There a several computational geometry algorithms that are relevant for preparing collision data: convex hull, mesh simplification, and convex decomposition.

Many implementations of these algorithms are developed outside the specific context of rigid body simulation. For example, qhull computes convex hulls and appears to be application agnostic. Simplygon is focused on simplifying render mesh.

On the other hand, convex decomposition algorithms such as V-HACD are developed with physics simulation in mind. These algorithms are usually iterative and approximate. Both of these aspects are fine for games. We usually don’t need or want exact collision. This figure shows a typical result.

Consider a 2D table. This object is concave. If we want the object to be dynamic, it should be made into multiple convex shapes attached to a single rigid body. The reason convexity is important for dynamic objects is because convexity gives us a clear notion of inside versus outside.

Here is one possible convex decomposition.

This looks super simple and you can imagine an algorithm that could do this automatically for us. But is this a good solution for rigid body simulation in games?

One thing I have learned over many years of working on game physics is that it is always safest to assume that objects can and will become deeply overlapped. Overlap can come from level design, animation, or script. I think it is important to consider how the physics engine will respond to deep overlap. Consider the decomposed table with a beam jammed between the table top and the legs.

Box2D will see this situation as three independent collision pairs: beam versus top, beam versus left leg, and beam versus right leg. Each pair will do its best to resolve the collision but unaware of the other pairs. For example, this figure shows the contact points in the area around the top of the left leg.

The top of the table has a single contact point pushing down and the left leg has two contact points pushing up. A similar situation exists on the top of the right leg. The solver takes these points and basically fights with itself … and loses. So the beam remains stuck.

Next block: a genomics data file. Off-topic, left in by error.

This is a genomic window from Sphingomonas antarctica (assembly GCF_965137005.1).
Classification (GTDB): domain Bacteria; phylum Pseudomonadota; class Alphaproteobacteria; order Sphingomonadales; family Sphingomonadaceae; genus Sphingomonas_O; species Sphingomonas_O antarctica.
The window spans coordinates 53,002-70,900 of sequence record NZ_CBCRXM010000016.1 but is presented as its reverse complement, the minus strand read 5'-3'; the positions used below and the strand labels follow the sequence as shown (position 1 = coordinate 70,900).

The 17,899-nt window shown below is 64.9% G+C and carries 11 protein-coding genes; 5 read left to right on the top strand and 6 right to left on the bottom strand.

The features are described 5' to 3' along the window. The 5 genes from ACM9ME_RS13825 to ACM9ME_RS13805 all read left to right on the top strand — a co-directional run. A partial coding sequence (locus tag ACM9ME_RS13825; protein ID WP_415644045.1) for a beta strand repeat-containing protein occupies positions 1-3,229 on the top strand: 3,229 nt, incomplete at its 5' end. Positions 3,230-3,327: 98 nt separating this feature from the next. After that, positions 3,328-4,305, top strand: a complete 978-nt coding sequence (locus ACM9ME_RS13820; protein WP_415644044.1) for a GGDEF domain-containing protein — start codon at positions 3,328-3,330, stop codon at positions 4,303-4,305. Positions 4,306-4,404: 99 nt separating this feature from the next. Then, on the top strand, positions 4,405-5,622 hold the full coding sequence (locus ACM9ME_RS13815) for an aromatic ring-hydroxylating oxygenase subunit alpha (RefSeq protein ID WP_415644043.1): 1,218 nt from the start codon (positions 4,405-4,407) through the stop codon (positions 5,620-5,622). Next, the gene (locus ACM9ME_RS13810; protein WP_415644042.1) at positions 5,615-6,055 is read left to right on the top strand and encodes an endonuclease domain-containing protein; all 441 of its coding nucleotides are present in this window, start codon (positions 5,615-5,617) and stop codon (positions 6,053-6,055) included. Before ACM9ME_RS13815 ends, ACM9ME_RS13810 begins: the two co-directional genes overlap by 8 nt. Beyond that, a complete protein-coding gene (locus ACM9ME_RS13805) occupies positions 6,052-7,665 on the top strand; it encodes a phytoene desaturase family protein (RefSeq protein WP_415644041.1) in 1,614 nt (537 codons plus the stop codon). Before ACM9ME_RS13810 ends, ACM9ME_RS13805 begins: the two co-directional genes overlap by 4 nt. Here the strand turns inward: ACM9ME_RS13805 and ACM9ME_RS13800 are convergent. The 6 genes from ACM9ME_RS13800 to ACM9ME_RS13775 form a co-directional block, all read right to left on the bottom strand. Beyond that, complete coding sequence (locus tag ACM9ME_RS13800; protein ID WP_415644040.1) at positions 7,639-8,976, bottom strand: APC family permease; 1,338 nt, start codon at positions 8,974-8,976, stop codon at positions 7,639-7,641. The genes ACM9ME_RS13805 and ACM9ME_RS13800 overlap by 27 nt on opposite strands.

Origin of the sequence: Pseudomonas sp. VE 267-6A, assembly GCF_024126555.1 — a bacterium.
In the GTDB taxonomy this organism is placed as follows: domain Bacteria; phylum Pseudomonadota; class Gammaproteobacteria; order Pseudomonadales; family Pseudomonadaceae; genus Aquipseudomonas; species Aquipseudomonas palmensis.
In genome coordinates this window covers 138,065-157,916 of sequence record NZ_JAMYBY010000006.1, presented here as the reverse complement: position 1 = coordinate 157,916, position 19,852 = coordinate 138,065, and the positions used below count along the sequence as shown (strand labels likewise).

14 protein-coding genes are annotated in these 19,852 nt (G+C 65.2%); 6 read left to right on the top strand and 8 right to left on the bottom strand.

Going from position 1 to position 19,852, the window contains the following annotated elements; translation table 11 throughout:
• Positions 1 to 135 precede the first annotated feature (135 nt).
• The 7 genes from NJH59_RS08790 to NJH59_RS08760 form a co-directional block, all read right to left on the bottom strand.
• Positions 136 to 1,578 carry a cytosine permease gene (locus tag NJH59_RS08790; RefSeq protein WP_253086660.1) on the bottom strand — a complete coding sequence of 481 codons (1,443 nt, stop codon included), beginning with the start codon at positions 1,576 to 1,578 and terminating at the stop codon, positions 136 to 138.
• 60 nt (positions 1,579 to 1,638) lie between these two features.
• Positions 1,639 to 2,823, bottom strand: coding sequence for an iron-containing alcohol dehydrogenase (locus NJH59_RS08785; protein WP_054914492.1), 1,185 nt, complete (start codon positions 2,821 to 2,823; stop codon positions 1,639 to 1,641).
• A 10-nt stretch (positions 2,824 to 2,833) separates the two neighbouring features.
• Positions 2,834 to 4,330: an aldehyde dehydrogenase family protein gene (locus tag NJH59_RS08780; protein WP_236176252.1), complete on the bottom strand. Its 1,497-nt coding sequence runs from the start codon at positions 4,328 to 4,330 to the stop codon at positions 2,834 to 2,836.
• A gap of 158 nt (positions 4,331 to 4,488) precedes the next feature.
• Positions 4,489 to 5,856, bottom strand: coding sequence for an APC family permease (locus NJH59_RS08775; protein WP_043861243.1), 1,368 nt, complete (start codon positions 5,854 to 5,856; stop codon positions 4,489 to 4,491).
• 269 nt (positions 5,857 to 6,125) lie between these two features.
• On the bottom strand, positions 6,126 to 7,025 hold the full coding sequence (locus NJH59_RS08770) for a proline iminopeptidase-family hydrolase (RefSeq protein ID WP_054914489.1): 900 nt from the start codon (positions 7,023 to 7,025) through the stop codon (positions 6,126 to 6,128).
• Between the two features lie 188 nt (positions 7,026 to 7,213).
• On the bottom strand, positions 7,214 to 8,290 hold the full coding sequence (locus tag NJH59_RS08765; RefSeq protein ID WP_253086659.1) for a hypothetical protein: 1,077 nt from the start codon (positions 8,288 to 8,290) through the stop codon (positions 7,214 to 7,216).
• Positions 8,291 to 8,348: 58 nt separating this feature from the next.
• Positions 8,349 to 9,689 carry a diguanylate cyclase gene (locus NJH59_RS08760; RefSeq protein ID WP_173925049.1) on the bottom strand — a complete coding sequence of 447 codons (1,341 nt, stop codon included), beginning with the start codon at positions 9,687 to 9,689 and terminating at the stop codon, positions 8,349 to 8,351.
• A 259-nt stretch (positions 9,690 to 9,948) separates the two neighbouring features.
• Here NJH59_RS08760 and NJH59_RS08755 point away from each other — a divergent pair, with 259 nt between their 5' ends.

What can we do? We could consider some complex solution where we try to do something special with the internal faces of the decomposition. We cannot completely ignore these faces because need to use them to create separating axes. Otherwise we will get false positive collision. Overall there are many steps to make this work:

1. Develop a convex decomposition algorithm
2. Have the decomposition algorithm identify and tag the internal faces
3. Have the collision algorithm somehow deal with these internal faces
4. Remember to apply this to all relevant cases: polygon-circle, polygon-polygon, etc.
5. Don’t forget about continuous collision

Consider a different approach where the legs are extended to the top of the table. In this case there is no channel where the beam can get stuck.

I made a demo of this in Box2D that shows the effect for the table and a similar situation for a wedge shaped space ship. When the collision shapes are overlapped the shape is immediately ejected. In addition to fixing the visual bug, this also improves performance by allowing the bodies to go to sleep.

A further refinement is to limit the overlap of parallel surfaces. This can prevent redundant contact points.

This technique of overlapping the convex shapes helps a lot. Maybe a convex decomposition algorithm can be made to do this (or maybe one already exists). However, in my opinion the human touch on collision authoring often leads to a superior result. I feel like attention to detail on collision authoring could use more promotion, so hopefully this helps.